Author + information
- Received January 16, 2007
- Revision received March 1, 2007
- Accepted March 12, 2007
- Published online July 24, 2007.
- Girish Dwivedi, MD, MRCP, DM,
- Rajesh Janardhanan, MD, MRCP,
- Sajad A. Hayat, MBChB, MRCP,
- John M. Swinburn, MD, MRCP and
- Roxy Senior, MD, DM, FRCP, FESC, FACC⁎ ()
- ↵⁎Reprint requests and correspondence:
Prof. Roxy Senior, Department of Cardiology, Northwick Park Hospital, Harrow, Middlesex, HA1 3UJ, Hon. Professor, Middlesex University, United Kingdom.
Objectives This study sought to determine whether residual myocardial viability determined by myocardial contrast echocardiography (MCE) after acute myocardial infarction (AMI) can predict hard cardiac events.
Background Myocardial viability detected by MCE has been shown to predict recovery of left ventricular (LV) function in patients with AMI. However, to date no study has shown its value in predicting major adverse outcomes in AMI patients after thrombolysis.
Methods Accordingly, 99 stable patients underwent low-power MCE at 7 ± 2 days after AMI. Contrast defect index (CDI) was obtained by adding contrast scores (1 = homogenous; 2 = reduced; 3 = minimal/absent opacification) in all 16 LV segments divided by 16. At discharge, 65 (68%) patients had either undergone or were scheduled for revascularization independent of the MCE result. The patients were subsequently followed up for cardiac death and nonfatal AMI.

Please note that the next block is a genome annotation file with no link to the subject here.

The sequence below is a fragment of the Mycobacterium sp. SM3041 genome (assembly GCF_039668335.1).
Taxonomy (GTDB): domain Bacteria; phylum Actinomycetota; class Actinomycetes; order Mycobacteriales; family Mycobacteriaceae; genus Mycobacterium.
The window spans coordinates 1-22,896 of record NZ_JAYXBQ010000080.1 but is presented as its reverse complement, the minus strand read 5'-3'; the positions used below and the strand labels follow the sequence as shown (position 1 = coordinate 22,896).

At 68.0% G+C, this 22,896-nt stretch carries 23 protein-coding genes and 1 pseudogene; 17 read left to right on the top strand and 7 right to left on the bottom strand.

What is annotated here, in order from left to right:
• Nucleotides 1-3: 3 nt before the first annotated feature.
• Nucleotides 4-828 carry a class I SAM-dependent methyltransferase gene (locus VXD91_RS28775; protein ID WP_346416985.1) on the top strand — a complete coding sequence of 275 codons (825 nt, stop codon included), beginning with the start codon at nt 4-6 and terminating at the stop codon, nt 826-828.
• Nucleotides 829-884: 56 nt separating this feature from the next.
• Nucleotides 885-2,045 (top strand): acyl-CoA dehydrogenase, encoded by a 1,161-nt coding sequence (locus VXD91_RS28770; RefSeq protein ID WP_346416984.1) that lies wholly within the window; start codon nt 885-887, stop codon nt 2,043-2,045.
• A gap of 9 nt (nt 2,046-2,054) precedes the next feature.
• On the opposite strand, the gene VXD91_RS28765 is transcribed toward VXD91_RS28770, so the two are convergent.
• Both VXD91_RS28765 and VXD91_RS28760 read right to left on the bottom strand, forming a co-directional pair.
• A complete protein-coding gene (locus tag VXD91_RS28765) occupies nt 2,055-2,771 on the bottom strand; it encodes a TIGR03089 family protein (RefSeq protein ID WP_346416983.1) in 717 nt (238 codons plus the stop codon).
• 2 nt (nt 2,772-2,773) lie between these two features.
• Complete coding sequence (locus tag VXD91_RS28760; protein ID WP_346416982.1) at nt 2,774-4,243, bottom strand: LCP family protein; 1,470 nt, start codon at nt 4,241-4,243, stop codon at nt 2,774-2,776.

Results Of the 99 patients, 95 were available for follow-up. Of these, 86 (87%) underwent thrombolysis. During the follow-up time of 46 ± 16 months, there were 15 (16%) events (8 cardiac deaths and 7 nonfatal AMIs). Among the clinical, biochemical, electrocardiographic, echocardiographic, and coronary arteriographic markers of prognosis, the extent of residual myocardial viability was an independent predictor of cardiac death (p = 0.01) and cardiac death or AMI (p = 0.002). A CDI of ≤1.86 and ≤1.67 predicted survival and survival or absence of recurrent AMI in 99% and 95% of the patients, respectively.
Conclusions The extent of residual myocardial viability predicted by MCE is a powerful independent predictor of hard cardiac events in patients after AMI.
Acute myocardial infarction (AMI) continues to be a significant public health problem in industrialized countries and an increasingly significant problem in developing countries (1). The estimated mortality, although declining, still remains high, and the risk of further cardiac complications such as reinfarction, sudden death, and heart failure for those who survive is substantial especially after thrombolysis (2). A proportion of patients manifest clinical features that are associated with high risk, such as postinfarct angina, heart failure, or hemodynamic instability, and these patients require an aggressive invasive management strategy. The remaining patients who are asymptomatic, however, have a broad spectrum of risk that is not clinically apparent, and need further investigation to elucidate the extent of this risk that is likely to influence subsequent management strategy. Resting left ventricular ejection fraction (LVEF) is a well-recognized and important marker of prognosis. However, in the early postinfarct period, the resting LVEF is likely to underestimate the true contractile potential of the ventricle because of uncoupling of viability and function (3). Myocardial viability determined by dobutamine stress echocardiography (DSE) and radionuclide perfusion imaging have been shown to predict outcome independent of LVEF after AMI (4–6).